4

Cheap Eats: Cheen Huaye, Southern Mexican Cuisine

cheenhuaye001.jpg
^
Keep New Times Free
I Support
  • Local
  • Community
  • Journalism
  • logo

Support the independent voice of South Florida and help keep the future of New Times free.

Where: Cheen Huaye, 15400 Biscayne Blvd. North Miami Beach, 305-956-2808

What $15 Gets You: Pollo a la Yucateaca, a side of rice, fried plantains and your choice of drinks (and complimentary chips and salsa).

My friend had recommended Cheen Huaye, which served Southern Mexican cuisine (not Mexican Southern, I mean food from Southern Mexico), and I expected a hole-in-the-wall place. But here I was surrounded by men and women in business suits.

Now, don’t get the wrong idea. I just happened to have caught the lunch crowd, which is made up of business folk. The place is casual, and it’s almost hidden at the end of a shopping plaza on Biscayne Boulevard.

The waitress brought over the complimentary salsa and chips. These chips could have been a meal in and of themselves. The portions are huge, more than enough for two people.

The corn tortilla chips had a distinct taste to them; I didn’t get the feeling that they just dumped a bag of chips on the plate. They weren’t greasy either, they tasted like steamed corn. The salsa was not spicy enough for my taste, which is good for those that don’t want to burn their tongues. It wasn’t very thick either, but then again this is a matter of taste. According to the chef, Marco Velasquez, the salsa and the chips are made fresh everyday.

“What I love abut this place is that every time you come here the salsa tastes different,” my friend Levi said.

The menu has your standard fare of chicken, steak and, yes, tacos, but each item is cooked in spices, and sauces that really do make the chicken, steak and, yes, even the tacos, taste different (in a good way).

I ordered the Pollo a la Yucateaca, a grilled chicken breast marinated with a sour orange sauce, covered in red onions and served with rice and fried plantains. Sounds good, doesn’t it? The red onions and sour orange gave the chicken a mild tangy taste. It was spiced just right so it didn’t overpower the chicken’s flavor.

This chicken breast wasn’t some I’m-going-to-be-hungry-15-minutes chicken breast - it was big.

The yellow rice portion was a small by comparison, but hey, the whole meal costs around eight dollars and I’m only complaining because I wanted more. Usually I don’t eat rice with peas and other things, but I’m willing to make an exception for this. It had a sweet taste that complimented the tangy chicken well.

The fried plantains were good, not soggy and not burned (you’d be surprised at how easy they are to mess up).

I ordered water but that’s just my custom. You could order a canned drink or a Dos Equis if you want and still not break $15. We stuck around after the meal, most of the lunch crowd had left. The place seems to invite you to stay long after you’re done eating.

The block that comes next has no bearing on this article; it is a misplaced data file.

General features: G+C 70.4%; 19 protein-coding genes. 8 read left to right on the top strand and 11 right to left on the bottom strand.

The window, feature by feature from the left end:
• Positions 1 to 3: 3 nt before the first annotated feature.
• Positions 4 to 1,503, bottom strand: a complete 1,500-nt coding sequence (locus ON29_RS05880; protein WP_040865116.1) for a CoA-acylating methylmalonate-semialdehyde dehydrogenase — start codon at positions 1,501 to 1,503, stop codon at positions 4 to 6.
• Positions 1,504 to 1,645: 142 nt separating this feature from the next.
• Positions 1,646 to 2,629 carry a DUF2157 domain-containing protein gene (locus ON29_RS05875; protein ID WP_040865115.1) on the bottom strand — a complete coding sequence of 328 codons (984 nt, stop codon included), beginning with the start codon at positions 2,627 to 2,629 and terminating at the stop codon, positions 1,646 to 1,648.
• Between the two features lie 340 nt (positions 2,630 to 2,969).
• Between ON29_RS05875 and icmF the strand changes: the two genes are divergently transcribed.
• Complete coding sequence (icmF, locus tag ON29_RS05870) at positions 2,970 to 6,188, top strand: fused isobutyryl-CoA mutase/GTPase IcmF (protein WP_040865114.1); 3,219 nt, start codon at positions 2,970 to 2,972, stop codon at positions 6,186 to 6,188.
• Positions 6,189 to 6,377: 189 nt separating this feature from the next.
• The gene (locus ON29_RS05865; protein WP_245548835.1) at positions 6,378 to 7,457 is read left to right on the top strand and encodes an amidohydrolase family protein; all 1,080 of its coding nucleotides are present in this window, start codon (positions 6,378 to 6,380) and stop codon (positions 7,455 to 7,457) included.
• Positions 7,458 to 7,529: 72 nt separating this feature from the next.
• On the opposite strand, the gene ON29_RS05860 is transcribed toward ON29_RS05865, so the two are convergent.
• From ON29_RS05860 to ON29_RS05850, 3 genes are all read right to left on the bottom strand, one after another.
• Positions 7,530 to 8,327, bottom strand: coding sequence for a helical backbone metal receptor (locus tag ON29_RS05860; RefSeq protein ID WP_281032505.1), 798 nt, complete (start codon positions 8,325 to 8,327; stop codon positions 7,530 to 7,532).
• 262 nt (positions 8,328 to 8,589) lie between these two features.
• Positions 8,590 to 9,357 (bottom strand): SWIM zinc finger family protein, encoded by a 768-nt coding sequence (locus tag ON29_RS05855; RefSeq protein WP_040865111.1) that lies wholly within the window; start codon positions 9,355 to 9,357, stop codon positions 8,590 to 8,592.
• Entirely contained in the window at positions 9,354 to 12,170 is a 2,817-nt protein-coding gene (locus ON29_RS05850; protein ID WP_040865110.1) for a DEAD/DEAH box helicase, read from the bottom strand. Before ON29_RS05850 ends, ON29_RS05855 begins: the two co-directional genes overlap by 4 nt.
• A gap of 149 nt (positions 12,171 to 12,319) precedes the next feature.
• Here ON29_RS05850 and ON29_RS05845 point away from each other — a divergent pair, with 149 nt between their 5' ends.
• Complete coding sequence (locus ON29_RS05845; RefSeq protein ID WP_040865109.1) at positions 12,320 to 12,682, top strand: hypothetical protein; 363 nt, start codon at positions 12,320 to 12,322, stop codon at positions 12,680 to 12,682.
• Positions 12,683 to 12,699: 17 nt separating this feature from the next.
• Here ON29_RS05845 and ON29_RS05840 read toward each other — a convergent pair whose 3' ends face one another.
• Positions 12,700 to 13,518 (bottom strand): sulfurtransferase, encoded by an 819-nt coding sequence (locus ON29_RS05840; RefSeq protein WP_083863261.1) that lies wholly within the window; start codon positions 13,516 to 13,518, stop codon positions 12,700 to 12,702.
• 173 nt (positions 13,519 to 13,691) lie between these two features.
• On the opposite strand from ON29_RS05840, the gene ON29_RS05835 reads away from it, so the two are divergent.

Final Verdict: If you’re tired of the mundane everyday restaurant food, drive down Biscayne to Cheen Huaye. The atmosphere is laid back, the service is quick, and the place has classy atmosphere, but not so classy that you feel like a snob or are treated as such. Best of all, it’s good, it’s different, and it’s cheap. The whole meal shouldn’t run you more than $15, and that’s with tip. Even the steak is cheap, but way past $15. --Elvis Ramirez

Keep New Times Broward-Palm Beach Free... Since we started New Times Broward-Palm Beach, it has been defined as the free, independent voice of South Florida, and we would like to keep it that way. Offering our readers free access to incisive coverage of local news, food and culture. Producing stories on everything from political scandals to the hottest new bands, with gutsy reporting, stylish writing, and staffers who've won everything from the Society of Professional Journalists' Sigma Delta Chi feature-writing award to the Casey Medal for Meritorious Journalism. But with local journalism's existence under siege and advertising revenue setbacks having a larger impact, it is important now more than ever for us to rally support behind funding our local journalism. You can help by participating in our "I Support" membership program, allowing us to keep covering South Florida with no paywalls.

We use cookies to collect and analyze information on site performance and usage, and to enhance and customize content and advertisements. By clicking 'X' or continuing to use the site, you agree to allow cookies to be placed. To find out more, visit our cookies policy and our privacy policy.

 

Join the New Times community and help support independent local journalism in South Florida.

 

Join the New Times community and help support independent local journalism in South Florida.